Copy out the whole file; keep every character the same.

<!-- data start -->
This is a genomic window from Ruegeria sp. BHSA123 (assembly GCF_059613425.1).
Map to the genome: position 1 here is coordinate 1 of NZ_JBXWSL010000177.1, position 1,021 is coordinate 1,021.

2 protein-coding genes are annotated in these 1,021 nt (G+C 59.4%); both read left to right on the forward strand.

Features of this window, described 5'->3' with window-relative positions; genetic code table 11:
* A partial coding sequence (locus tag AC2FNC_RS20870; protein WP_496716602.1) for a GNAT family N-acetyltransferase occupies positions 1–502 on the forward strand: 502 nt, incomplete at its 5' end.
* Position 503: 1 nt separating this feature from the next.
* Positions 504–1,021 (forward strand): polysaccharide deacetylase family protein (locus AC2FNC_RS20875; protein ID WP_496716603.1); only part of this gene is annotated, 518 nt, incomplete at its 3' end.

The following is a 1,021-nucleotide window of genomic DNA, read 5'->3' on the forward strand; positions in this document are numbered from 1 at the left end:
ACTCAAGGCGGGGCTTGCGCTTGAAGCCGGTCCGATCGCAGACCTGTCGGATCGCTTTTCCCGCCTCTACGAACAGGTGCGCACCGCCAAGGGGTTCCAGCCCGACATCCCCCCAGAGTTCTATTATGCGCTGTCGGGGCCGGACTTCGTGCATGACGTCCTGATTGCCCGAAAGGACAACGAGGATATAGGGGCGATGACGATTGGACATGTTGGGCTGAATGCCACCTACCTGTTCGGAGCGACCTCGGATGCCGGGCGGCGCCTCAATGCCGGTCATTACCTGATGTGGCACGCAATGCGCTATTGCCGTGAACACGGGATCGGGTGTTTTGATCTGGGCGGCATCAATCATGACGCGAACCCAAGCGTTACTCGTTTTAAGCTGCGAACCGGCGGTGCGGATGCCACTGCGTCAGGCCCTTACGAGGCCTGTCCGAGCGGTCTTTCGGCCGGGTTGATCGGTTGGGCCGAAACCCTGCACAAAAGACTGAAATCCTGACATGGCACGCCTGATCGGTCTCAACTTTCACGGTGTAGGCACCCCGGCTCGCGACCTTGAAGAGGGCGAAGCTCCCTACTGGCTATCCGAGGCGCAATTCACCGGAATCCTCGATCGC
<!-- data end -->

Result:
This is a genomic window from Ruegeria sp. BHSA123 (assembly GCF_059613425.1).
Map to the genome: position 1 here is coordinate 1 of NZ_JBXWSL010000177.1, position 1,021 is coordinate 1,021.

2 protein-coding genes are annotated in these 1,021 nt (G+C 59.4%); both read left to right on the forward strand.

Features of this window, described 5'->3' with window-relative positions; genetic code table 11:
* A partial coding sequence (locus tag AC2FNC_RS20870; protein WP_496716602.1) for a GNAT family N-acetyltransferase occupies positions 1–502 on the forward strand: 502 nt, incomplete at its 5' end.
* Position 503: 1 nt separating this feature from the next.
* Positions 504–1,021 (forward strand): polysaccharide deacetylase family protein (locus AC2FNC_RS20875; protein ID WP_496716603.1); only part of this gene is annotated, 518 nt, incomplete at its 3' end.

The following is a 1,021-nucleotide window of genomic DNA, read 5'->3' on the forward strand; positions in this document are numbered from 1 at the left end:
ACTCAAGGCGGGGCTTGCGCTTGAAGCCGGTCCGATCGCAGACCTGTCGGATCGCTTTTCCCGCCTCTACGAACAGGTGCGCACCGCCAAGGGGTTCCAGCCCGACATCCCCCCAGAGTTCTATTATGCGCTGTCGGGGCCGGACTTCGTGCATGACGTCCTGATTGCCCGAAAGGACAACGAGGATATAGGGGCGATGACGATTGGACATGTTGGGCTGAATGCCACCTACCTGTTCGGAGCGACCTCGGATGCCGGGCGGCGCCTCAATGCCGGTCATTACCTGATGTGGCACGCAATGCGCTATTGCCGTGAACACGGGATCGGGTGTTTTGATCTGGGCGGCATCAATCATGACGCGAACCCAAGCGTTACTCGTTTTAAGCTGCGAACCGGCGGTGCGGATGCCACTGCGTCAGGCCCTTACGAGGCCTGTCCGAGCGGTCTTTCGGCCGGGTTGATCGGTTGGGCCGAAACCCTGCACAAAAGACTGAAATCCTGACATGGCACGCCTGATCGGTCTCAACTTTCACGGTGTAGGCACCCCGGCTCGCGACCTTGAAGAGGGCGAAGCTCCCTACTGGCTATCCGAGGCGCAATTCACCGGAATCCTCGATCGC